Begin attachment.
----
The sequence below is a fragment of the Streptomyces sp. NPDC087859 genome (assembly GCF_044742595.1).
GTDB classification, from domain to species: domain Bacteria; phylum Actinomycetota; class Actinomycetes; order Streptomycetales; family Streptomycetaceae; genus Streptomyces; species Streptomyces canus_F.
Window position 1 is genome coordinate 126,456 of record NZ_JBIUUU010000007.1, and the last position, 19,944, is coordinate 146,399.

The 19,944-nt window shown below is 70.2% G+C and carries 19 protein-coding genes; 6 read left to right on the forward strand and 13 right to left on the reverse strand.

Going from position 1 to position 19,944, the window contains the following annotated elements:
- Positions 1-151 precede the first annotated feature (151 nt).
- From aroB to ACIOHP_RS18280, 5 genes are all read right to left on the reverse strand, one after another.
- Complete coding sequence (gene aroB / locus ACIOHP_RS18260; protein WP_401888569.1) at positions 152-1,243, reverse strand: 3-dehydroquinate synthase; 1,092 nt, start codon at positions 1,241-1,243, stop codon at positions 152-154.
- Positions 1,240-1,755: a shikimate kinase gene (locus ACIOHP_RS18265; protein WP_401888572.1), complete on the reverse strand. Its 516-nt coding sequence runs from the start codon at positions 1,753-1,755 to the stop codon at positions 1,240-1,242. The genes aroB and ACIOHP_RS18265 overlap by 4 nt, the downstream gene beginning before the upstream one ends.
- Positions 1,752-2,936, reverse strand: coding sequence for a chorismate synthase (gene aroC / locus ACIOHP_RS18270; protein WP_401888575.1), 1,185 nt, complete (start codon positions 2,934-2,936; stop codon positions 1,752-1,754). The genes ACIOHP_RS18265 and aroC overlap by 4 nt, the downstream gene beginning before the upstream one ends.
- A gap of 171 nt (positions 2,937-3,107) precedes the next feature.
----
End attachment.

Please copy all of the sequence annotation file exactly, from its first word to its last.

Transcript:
The sequence below is a fragment of the Streptomyces sp. NPDC087859 genome (assembly GCF_044742595.1).
GTDB classification, from domain to species: domain Bacteria; phylum Actinomycetota; class Actinomycetes; order Streptomycetales; family Streptomycetaceae; genus Streptomyces; species Streptomyces canus_F.
Window position 1 is genome coordinate 126,456 of record NZ_JBIUUU010000007.1, and the last position, 19,944, is coordinate 146,399.

The 19,944-nt window shown below is 70.2% G+C and carries 19 protein-coding genes; 6 read left to right on the forward strand and 13 right to left on the reverse strand.

Going from position 1 to position 19,944, the window contains the following annotated elements:
- Positions 1-151 precede the first annotated feature (151 nt).
- From aroB to ACIOHP_RS18280, 5 genes are all read right to left on the reverse strand, one after another.
- Complete coding sequence (gene aroB / locus ACIOHP_RS18260; protein WP_401888569.1) at positions 152-1,243, reverse strand: 3-dehydroquinate synthase; 1,092 nt, start codon at positions 1,241-1,243, stop codon at positions 152-154.
- Positions 1,240-1,755: a shikimate kinase gene (locus ACIOHP_RS18265; protein WP_401888572.1), complete on the reverse strand. Its 516-nt coding sequence runs from the start codon at positions 1,753-1,755 to the stop codon at positions 1,240-1,242. The genes aroB and ACIOHP_RS18265 overlap by 4 nt, the downstream gene beginning before the upstream one ends.
- Positions 1,752-2,936, reverse strand: coding sequence for a chorismate synthase (gene aroC / locus ACIOHP_RS18270; protein WP_401888575.1), 1,185 nt, complete (start codon positions 2,934-2,936; stop codon positions 1,752-1,754). The genes ACIOHP_RS18265 and aroC overlap by 4 nt, the downstream gene beginning before the upstream one ends.
- A gap of 171 nt (positions 2,937-3,107) precedes the next feature.